2019 Mr. Olympia champion Brandon Curry is viewed today as one of bodybuilding‘s most elite athletes, but it wasn’t always like that. In a revealing Instagram post, “The Prodigy” showed off his current progress while reflecting on his quest to prove the naysayers wrong.
If you think the very best bodybuilders on stage have bulletproof levels of confidence due to their enviable physiques and adoring fans, you may be reassured to learn that even those who have earned the title of Mr. Olympia face their fair share of inner turmoil. In an Instagram post made by Curry on June 12, he said:
My goal has never been to be the biggest on stage. It’s impossible due to my structure and small joints even if I tried.
Standing at under 5 feet, 7 inches, Curry always recognized that attempting to dwarf his mass monster opponents is out of the question. Check out his full post below:
View this post on Instagram
Curry’s rise to the top has faced both physical and mental challenges. Failing to place in the top 15 at the 2016 Olympia contest, he was asked by a member of the bodybuilding press if he would ever consider moving to the 212 division. Still, “The Prodigy” stuck to his guns in the face of those suggestions.
Reflecting on that decision, he said, “I was once the guy in the Open that was publicly told to do the 212. And I could’ve competed there, but decided not to. Even when many thought I should. If I made that decision, I wouldn’t be where I am today and wouldn’t have accomplished what I’ve been able to accomplish over the last few years.”
Those accomplishments are what one might expect from an all-time great bodybuilder. He won the 2019 Mr. Olympia, the 2019 and 2022 Arnold Classics, and finished as the runner-up at the Mr. Olympia contests in 2020 and 2021 (both won by reigning champion Mamdouh “Big Ramy” Elssbiay).
Even six-time Mr. Olympia champion Dorian Yates said in a video on Valuetainment’s Youtube channel that he didn’t think Curry was in shape when he won the Olympia in 2019 and that Curry wouldn’t have done well against athletes during Yates’ era:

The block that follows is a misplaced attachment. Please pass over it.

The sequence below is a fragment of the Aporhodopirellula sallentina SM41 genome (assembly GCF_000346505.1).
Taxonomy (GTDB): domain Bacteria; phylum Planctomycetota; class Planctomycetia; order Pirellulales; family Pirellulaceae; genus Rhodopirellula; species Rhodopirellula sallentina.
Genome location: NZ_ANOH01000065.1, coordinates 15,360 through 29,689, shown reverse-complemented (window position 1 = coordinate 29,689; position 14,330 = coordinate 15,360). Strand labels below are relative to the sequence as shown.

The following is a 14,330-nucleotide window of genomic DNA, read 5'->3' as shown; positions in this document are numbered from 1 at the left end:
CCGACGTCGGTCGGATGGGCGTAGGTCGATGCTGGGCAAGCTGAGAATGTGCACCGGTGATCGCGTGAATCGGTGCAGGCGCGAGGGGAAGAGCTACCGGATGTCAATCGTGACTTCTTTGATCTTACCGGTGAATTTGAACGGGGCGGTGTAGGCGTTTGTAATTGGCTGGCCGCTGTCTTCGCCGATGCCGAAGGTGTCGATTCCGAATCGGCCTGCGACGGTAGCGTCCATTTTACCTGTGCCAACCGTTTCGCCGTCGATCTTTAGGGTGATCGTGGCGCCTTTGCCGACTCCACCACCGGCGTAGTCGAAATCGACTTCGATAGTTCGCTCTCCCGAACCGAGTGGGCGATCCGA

Note: Yates discusses Curry around the 1:00-mark.
Curry won both the 2019 Arnold Classic and 2019 Mr. Olympia. Ronnie Coleman and Dexter Jackson are the only other bodybuilders who can boast the accolade of winning both contests in the same year. Having won the 2022 Arnold Classic, if Curry reclaims the Mr. Olympia title in 2022, he’d be the lone bodybuilder to ever win both of the sport’s biggest shows in the same year twice.
Me being where I’m at in my career right now is incredible to me. It required a whole lot of hard work and sacrifice to get here and to accomplish the size I have been able to achieve on my small frame. It wasn’t easy by any means.
Rather than worry about his competitors’ best qualities, Curry focused on his own progress in order to be at his best and wow the judges.
My goal is, and has always been, to be the biggest I can possibly be, given my genetic makeup coupled with hard work and consistency…while also maintaining a beautiful flow to my physique and achieving as much overall balance as I possibly can.
Curry seems to enjoy the process of training and preparation and brings that passion with him in the heat of competition.
I’m not just a bodybuilder, I’m also a fan of the sport and with the history of it all and the development of the sport over the years, and my personal experiences that I have in the sport of bodybuilding, this is what bodybuilding means and looks like to me.
As Curry revealed in the same Instagram post, he is in phenomenal shape and has the 2022 Mr. Olympia title squarely in his sights. So, next time you find yourself staring at someone in the gym wondering how you can emulate their physique, perhaps you should take the former Mr. Olympia champion’s advice: work towards being the best version of yourself instead, “Do you. Stay true to who and what you believe you are. Play your game, not somebody else’s. You’d be amazed at what you’re capable of accomplishing.”
Featured image: @brandon__curry on Instagram